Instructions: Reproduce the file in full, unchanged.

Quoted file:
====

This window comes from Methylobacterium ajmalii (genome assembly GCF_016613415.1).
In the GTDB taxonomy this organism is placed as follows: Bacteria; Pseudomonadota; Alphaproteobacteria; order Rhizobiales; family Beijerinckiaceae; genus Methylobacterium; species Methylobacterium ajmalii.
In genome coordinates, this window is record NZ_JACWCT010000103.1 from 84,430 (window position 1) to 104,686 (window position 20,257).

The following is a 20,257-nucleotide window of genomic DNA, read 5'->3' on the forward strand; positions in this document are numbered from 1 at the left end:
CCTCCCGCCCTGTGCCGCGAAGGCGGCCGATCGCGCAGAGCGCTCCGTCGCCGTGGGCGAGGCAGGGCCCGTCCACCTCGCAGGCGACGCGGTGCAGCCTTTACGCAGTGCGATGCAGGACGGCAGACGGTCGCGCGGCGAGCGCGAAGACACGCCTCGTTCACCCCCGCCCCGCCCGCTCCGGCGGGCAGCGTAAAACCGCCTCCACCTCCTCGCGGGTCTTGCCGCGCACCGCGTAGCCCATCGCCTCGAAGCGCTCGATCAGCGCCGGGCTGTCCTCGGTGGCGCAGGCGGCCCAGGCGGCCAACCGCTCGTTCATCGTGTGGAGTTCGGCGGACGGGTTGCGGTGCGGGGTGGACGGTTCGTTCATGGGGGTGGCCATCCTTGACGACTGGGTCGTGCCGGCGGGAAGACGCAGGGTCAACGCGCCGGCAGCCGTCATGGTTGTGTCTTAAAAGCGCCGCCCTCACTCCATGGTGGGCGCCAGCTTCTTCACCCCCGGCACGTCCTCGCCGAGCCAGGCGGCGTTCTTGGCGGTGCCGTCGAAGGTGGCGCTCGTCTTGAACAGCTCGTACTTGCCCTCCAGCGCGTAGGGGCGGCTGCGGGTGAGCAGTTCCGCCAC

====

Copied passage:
This window comes from Methylobacterium ajmalii (genome assembly GCF_016613415.1).
In the GTDB taxonomy this organism is placed as follows: Bacteria; Pseudomonadota; Alphaproteobacteria; order Rhizobiales; family Beijerinckiaceae; genus Methylobacterium; species Methylobacterium ajmalii.
In genome coordinates, this window is record NZ_JACWCT010000103.1 from 84,430 (window position 1) to 104,686 (window position 20,257).

The following is a 20,257-nucleotide window of genomic DNA, read 5'->3' on the forward strand; positions in this document are numbered from 1 at the left end:
CCTCCCGCCCTGTGCCGCGAAGGCGGCCGATCGCGCAGAGCGCTCCGTCGCCGTGGGCGAGGCAGGGCCCGTCCACCTCGCAGGCGACGCGGTGCAGCCTTTACGCAGTGCGATGCAGGACGGCAGACGGTCGCGCGGCGAGCGCGAAGACACGCCTCGTTCACCCCCGCCCCGCCCGCTCCGGCGGGCAGCGTAAAACCGCCTCCACCTCCTCGCGGGTCTTGCCGCGCACCGCGTAGCCCATCGCCTCGAAGCGCTCGATCAGCGCCGGGCTGTCCTCGGTGGCGCAGGCGGCCCAGGCGGCCAACCGCTCGTTCATCGTGTGGAGTTCGGCGGACGGGTTGCGGTGCGGGGTGGACGGTTCGTTCATGGGGGTGGCCATCCTTGACGACTGGGTCGTGCCGGCGGGAAGACGCAGGGTCAACGCGCCGGCAGCCGTCATGGTTGTGTCTTAAAAGCGCCGCCCTCACTCCATGGTGGGCGCCAGCTTCTTCACCCCCGGCACGTCCTCGCCGAGCCAGGCGGCGTTCTTGGCGGTGCCGTCGAAGGTGGCGCTCGTCTTGAACAGCTCGTACTTGCCCTCCAGCGCGTAGGGGCGGCTGCGGGTGAGCAGTTCCGCCAC